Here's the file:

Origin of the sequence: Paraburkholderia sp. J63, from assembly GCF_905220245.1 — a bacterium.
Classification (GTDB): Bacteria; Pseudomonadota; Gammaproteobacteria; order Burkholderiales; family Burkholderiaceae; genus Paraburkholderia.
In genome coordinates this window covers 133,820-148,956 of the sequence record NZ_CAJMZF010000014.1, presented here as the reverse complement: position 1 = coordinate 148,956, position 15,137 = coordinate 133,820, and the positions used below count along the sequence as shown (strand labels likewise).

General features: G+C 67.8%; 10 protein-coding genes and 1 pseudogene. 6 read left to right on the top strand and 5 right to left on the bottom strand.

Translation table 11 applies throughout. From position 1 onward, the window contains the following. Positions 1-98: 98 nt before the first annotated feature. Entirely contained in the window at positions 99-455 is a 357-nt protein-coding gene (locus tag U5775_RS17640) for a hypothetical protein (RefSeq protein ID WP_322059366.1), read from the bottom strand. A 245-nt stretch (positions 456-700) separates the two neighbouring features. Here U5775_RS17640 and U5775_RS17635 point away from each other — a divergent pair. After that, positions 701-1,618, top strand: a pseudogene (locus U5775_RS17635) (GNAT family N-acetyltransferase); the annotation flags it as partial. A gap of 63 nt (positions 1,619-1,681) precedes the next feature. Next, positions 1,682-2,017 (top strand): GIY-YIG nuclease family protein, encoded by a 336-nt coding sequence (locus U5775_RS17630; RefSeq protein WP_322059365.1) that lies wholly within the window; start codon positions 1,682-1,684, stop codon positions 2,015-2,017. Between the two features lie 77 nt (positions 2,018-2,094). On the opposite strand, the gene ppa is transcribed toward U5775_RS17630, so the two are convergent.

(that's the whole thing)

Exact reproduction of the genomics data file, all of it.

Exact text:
Origin of the sequence: Paraburkholderia sp. J63, from assembly GCF_905220245.1 — a bacterium.
Classification (GTDB): Bacteria; Pseudomonadota; Gammaproteobacteria; order Burkholderiales; family Burkholderiaceae; genus Paraburkholderia.
In genome coordinates this window covers 133,820-148,956 of the sequence record NZ_CAJMZF010000014.1, presented here as the reverse complement: position 1 = coordinate 148,956, position 15,137 = coordinate 133,820, and the positions used below count along the sequence as shown (strand labels likewise).

General features: G+C 67.8%; 10 protein-coding genes and 1 pseudogene. 6 read left to right on the top strand and 5 right to left on the bottom strand.

Translation table 11 applies throughout. From position 1 onward, the window contains the following. Positions 1-98: 98 nt before the first annotated feature. Entirely contained in the window at positions 99-455 is a 357-nt protein-coding gene (locus tag U5775_RS17640) for a hypothetical protein (RefSeq protein ID WP_322059366.1), read from the bottom strand. A 245-nt stretch (positions 456-700) separates the two neighbouring features. Here U5775_RS17640 and U5775_RS17635 point away from each other — a divergent pair. After that, positions 701-1,618, top strand: a pseudogene (locus U5775_RS17635) (GNAT family N-acetyltransferase); the annotation flags it as partial. A gap of 63 nt (positions 1,619-1,681) precedes the next feature. Next, positions 1,682-2,017 (top strand): GIY-YIG nuclease family protein, encoded by a 336-nt coding sequence (locus U5775_RS17630; RefSeq protein WP_322059365.1) that lies wholly within the window; start codon positions 1,682-1,684, stop codon positions 2,015-2,017. Between the two features lie 77 nt (positions 2,018-2,094). On the opposite strand, the gene ppa is transcribed toward U5775_RS17630, so the two are convergent.